Creating a Joyful and Sacred Space for the High Holy Days

By Dina Yoshimi

Pomegranate Open

If the hot, humid days of August and September are upon us, then the High Holy Days must be just around the corner. Observing the High Holy Days in Hawaiʻi brings its own special challenges. Be it explaining to your children’s teachers why they have to miss a day of school for a “holiday” with no celebration, or driving home through traffic just before Erev Yom Kippur with enough time to eat a festive meal before turning around and driving back to shul through traffic (it’s *still* rush hour!) in time to hear Kol Nidre, the Yamim Noraim have always required us to be at the top of our game. Each year we rise to the occasion because we know we must – for our bubbe and zeyde, for our parents, for ourselves, for our children, and for all those whose memories we honor during the Yom Kippur Yizkor service. We bring our A-game, because these sacred days bring an opportunity for atonement for ourselves, and ‘at-one-ment’ with our kehillah.

This year, we will face an unprecedented challenge. This year, we will need to bring our A++ game. This year, we will observe the High Holy Days in socially-distanced spaces…and not just the 6-feet variety.  This year, we will need to draw on our lifelong commitment to observances that are so beloved and so familiar that the prayers and melodies that we hear only once a year come readily to our lips. This year, we will need to create a space in our homes and in our hearts, a space of kavannah, where we can, even in physical isolation from each other, experience the power of those prayers and melodies to fill our souls with a sense of urgency, to tear down our stiff-necked defenses, and to provide for us a fulfillment of our prayer to be written and sealed for a good year in the Sefer haChaim.  This year, we will pray as a kehillah, joined in the hope that our separation from each other will end soon, and joined in the awareness that the faces on the screen before us are expressing the same love, and joy, and support, and consolation, and camaraderie that has kept us together as Congregation Sof Ma’arav for nearly half a century.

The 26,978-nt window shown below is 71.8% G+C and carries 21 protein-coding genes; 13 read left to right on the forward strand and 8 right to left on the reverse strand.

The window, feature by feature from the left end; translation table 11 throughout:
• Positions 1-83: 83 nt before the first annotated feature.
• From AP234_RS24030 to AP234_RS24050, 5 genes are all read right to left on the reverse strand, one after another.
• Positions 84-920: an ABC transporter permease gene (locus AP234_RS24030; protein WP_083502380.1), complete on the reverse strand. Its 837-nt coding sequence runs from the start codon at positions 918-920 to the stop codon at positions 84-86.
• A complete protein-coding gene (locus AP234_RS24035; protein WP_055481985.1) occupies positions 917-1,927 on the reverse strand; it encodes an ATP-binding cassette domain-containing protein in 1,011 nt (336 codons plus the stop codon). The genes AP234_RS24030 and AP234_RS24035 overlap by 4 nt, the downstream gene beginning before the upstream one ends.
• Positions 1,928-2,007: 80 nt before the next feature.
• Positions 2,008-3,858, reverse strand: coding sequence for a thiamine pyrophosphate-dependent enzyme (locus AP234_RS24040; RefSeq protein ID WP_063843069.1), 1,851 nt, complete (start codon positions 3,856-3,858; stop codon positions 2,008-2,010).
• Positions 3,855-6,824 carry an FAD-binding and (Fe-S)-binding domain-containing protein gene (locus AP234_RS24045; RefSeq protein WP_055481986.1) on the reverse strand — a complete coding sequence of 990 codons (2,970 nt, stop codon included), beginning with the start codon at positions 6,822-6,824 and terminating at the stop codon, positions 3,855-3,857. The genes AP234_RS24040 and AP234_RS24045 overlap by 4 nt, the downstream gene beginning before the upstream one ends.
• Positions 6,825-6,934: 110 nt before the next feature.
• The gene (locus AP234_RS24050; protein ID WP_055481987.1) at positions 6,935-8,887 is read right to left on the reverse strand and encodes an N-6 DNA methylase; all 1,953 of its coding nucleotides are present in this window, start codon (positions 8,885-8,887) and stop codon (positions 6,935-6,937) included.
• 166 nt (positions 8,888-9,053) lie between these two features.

Some thoughts on creating a joyful, and sacred space, in your home for the observance of Rosh HaShanah and Yom Kippur for the coming year (5781):

Set up a sacred space – there should be no distractions to catch your eye, and no reminders of things you “need to do.” When you enter your sacred space, treat it as you would the space we use for our sanctuary at Sof. Turn off your phone, put your machzor, tallit, and kippah in easy reach, create an east-facing blank wall for your davening and reflective moments.

Keep all food, gadgets, and other distractions outside of your sacred space for the duration of the holiday observance. If you have small children, explain to them what this space means for the family during the High Holy Days so that they understand that “something special” is happening there. Excluding animals, other than service animals, from this space is also consistent with the intent to create this “satellite sanctuary” in your home. Finally, keep in mind that the simple sanctity of your space will be visible on screen to others. This means that you can make a meaningful contribution to our communal creation of a shared sacred space, so that each of is presented with a screen that is free from both visual and auditory distractions.